• Treatment of anastomotic leak[17][18][1][2][14]


There are not any absolute contraindications to stoma formation. However, carcinomatosis, as well as the short mesentery, are some relative contraindications to stoma creation. Inadequate length of mesentery disables the free-tension exteriorization of the intestine through the abdominal wall. Tension on the stoma, which is more common in obese patients, is an independent risk factor for developing a stoma complication.


In the operating stage, surgical instrument sets depend on the type and technique of the intestinal stoma. Medical devices such as surgical staplers and staples may be used in place of sutures by many surgeons. There are various sizes and heights of staples in surgical staplers so that the most appropriate can be chosen by the surgeon. The choice of a stapler and staple height depends on the properties of the different types of tissues in the body. Tissue thickness is an important consideration in colorectal surgery. The normal thickness of the colon wall may be up to 3mm thick, whereas the normal thickness of the small bowel wall measures between 1 and 2mm. Laparoscopic tower and laparoscopic instruments such as trocars, bowel grasper, and a laparoscope are required if stoma formation is performed laparoscopically.[19]

In the maintenance stage, well-fitting bags are required as well as paste and rings, spray, adhesive remover wipes, dry wipes, powder, skin protector wipes, and belts.


The procedure of intestinal stomas formation is usually undertaken by general surgeons. Colon and rectal surgeons have extensive stoma formation experience and might consider precious procedures. Intestinal stoma in children is performed by pediatric surgeons. However, when the stoma becomes functional, its management is done by nursing staff or entero-stomal therapists.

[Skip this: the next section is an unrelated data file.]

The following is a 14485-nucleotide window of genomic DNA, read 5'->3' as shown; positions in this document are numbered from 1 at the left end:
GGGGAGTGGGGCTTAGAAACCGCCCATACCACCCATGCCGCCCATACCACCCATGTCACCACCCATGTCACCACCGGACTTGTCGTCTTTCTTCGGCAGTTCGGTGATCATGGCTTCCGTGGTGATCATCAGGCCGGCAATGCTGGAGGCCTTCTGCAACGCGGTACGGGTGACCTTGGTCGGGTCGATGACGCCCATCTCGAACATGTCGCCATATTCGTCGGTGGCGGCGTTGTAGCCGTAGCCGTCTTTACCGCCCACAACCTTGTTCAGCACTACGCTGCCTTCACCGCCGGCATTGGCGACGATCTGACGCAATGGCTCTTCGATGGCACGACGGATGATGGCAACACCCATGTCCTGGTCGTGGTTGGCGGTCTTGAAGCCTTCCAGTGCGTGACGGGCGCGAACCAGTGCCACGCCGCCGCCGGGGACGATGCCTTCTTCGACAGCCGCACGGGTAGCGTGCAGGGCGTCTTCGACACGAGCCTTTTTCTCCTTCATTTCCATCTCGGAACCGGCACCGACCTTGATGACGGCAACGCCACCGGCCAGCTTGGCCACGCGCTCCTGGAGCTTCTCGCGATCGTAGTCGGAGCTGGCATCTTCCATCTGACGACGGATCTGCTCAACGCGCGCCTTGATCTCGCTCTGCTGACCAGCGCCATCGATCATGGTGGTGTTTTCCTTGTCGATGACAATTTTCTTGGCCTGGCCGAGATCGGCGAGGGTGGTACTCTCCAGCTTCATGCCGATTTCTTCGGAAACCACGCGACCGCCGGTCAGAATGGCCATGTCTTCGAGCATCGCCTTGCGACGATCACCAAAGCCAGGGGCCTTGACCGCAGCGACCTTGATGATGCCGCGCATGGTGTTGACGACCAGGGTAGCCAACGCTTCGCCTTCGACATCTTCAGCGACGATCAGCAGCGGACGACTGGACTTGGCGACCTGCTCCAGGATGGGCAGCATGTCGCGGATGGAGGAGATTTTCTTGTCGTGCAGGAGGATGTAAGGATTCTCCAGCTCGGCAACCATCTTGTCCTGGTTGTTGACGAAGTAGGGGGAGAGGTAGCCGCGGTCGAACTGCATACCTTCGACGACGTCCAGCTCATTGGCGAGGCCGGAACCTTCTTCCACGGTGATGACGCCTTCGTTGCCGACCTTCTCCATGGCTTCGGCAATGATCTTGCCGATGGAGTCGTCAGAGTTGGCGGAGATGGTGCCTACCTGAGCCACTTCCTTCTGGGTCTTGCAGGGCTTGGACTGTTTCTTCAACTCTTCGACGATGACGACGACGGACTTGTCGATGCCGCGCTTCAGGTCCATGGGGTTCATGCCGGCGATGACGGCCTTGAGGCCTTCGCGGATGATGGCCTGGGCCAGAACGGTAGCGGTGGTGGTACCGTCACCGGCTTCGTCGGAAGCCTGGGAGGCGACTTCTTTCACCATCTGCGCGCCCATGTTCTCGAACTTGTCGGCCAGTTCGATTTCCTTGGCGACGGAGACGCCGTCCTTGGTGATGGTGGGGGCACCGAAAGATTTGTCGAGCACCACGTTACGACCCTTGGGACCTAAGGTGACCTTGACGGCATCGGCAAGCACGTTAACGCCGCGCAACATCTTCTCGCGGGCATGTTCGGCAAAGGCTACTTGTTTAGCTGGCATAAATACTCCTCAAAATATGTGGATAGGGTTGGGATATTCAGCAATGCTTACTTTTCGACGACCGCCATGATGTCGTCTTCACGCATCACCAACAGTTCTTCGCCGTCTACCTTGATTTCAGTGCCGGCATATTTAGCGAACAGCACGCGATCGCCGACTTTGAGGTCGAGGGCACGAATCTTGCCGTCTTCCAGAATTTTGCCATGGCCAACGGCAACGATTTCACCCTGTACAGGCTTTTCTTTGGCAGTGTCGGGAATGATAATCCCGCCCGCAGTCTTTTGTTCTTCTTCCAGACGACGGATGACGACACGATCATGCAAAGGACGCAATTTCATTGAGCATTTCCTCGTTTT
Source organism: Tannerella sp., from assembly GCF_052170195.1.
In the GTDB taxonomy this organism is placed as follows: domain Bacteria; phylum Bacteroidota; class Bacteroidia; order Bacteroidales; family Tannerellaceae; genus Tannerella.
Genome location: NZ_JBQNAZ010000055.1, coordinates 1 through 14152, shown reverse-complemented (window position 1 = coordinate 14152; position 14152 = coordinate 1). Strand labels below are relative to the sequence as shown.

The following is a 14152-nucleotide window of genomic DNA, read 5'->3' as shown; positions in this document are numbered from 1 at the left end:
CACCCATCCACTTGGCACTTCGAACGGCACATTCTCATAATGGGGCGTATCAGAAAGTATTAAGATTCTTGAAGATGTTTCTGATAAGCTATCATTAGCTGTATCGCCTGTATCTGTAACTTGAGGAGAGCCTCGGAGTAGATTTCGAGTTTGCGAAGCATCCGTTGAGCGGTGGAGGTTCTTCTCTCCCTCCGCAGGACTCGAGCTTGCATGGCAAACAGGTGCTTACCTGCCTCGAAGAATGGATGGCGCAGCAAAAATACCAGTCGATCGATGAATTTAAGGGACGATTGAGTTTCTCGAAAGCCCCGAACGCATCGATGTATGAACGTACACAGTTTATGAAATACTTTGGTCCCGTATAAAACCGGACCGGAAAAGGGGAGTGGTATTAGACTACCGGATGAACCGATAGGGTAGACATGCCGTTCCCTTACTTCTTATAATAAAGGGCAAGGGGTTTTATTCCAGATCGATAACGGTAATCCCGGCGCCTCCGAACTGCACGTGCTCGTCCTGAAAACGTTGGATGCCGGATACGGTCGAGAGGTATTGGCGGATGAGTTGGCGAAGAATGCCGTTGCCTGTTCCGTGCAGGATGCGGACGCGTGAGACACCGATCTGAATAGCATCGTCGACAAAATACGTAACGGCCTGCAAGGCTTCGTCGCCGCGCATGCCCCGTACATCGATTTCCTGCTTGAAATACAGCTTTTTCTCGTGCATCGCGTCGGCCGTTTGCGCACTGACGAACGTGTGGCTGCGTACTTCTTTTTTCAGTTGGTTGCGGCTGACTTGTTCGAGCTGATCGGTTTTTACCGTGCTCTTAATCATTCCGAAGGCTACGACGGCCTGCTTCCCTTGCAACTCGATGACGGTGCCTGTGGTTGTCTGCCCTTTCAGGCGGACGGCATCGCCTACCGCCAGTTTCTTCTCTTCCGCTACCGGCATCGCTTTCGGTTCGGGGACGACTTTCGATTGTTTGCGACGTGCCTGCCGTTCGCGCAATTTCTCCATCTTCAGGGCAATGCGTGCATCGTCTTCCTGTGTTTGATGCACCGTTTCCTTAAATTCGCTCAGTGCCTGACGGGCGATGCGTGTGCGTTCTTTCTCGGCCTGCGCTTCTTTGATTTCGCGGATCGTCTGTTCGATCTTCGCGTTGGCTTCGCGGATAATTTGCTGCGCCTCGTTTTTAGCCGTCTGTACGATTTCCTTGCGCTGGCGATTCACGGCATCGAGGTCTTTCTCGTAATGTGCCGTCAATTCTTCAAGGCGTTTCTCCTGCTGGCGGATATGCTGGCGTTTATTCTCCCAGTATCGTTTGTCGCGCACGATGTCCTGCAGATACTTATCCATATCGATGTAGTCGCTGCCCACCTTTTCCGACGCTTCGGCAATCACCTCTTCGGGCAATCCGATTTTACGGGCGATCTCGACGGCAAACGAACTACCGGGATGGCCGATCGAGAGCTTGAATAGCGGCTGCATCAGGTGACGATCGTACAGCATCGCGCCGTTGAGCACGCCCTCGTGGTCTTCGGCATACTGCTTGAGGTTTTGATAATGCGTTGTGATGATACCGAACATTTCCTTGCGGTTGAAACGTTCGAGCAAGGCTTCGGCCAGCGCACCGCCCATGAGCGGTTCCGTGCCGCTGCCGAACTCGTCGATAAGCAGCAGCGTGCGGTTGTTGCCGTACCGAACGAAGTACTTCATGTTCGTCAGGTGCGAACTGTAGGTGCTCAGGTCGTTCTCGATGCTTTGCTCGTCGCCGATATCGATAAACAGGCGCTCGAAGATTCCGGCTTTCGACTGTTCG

Preoperative patient preparation is of major importance as it contributes to minimizing postoperative complications. Enhanced recovery after surgery (ERAS) protocols call for optimizing the patients’ functioning status before undergoing surgery as a proven means of decreasing post-surgical morbidity. Alcohol, smoking, and recreational drug consumption should be reduced to a minimum or preferably ceased. The metabolic state of the patient should also be assessed and optimized.[20]

Patient education and psychological support play an important role in improving long-term surgical outcomes as it has been proven to reduce poorly defined psychosocial complications -anxiety, depression, and agoraphobia are some of the most common- as well as promote the ostomate’s quality of life and independence.[3][21][22] Choosing and marking an appropriate site for the creation of the ostomy by a trained professional (nurse or doctor) is also critical as it prevents the complications related to the ill-fitting stoma. The apex of the infra umbilical fat fold is often considered an ideal site as it allows easy access and visualization of the stoma.[23]

The necessity of preoperative bowel preparation in elective bowel surgery settings is unquestionable. Common surgical practice includes administering mechanical bowel preparation (MBP) in conjunction with oral antibiotics, aiming to reduce the microbial load of the intestine and consequently minimalize surgical site infections (SSI). The most commonly used cathartics for mechanical bowel preparation are sodium phosphate and polyethylene glycol. In contrast, oral aminoglycosides with an anaerobic coverage profile(metronidazole or erythromycin) are the most frequently combined oral antibiotics. Although there has been much controversy over the use of the MBP routinely in patients undergoing colorectal surgery, recent guidelines by the society for healthcare epidemiology of America (SHEA) and the infectious diseases society of America (IDSA) recommend the use of a combination of parenteral antimicrobial agents and oral antibiotics to reduce the risk of SSI following colorectal operations. Besides, it is emphasized that MBP without oral antibiotics does not decrease the risk of SSI.[24][25]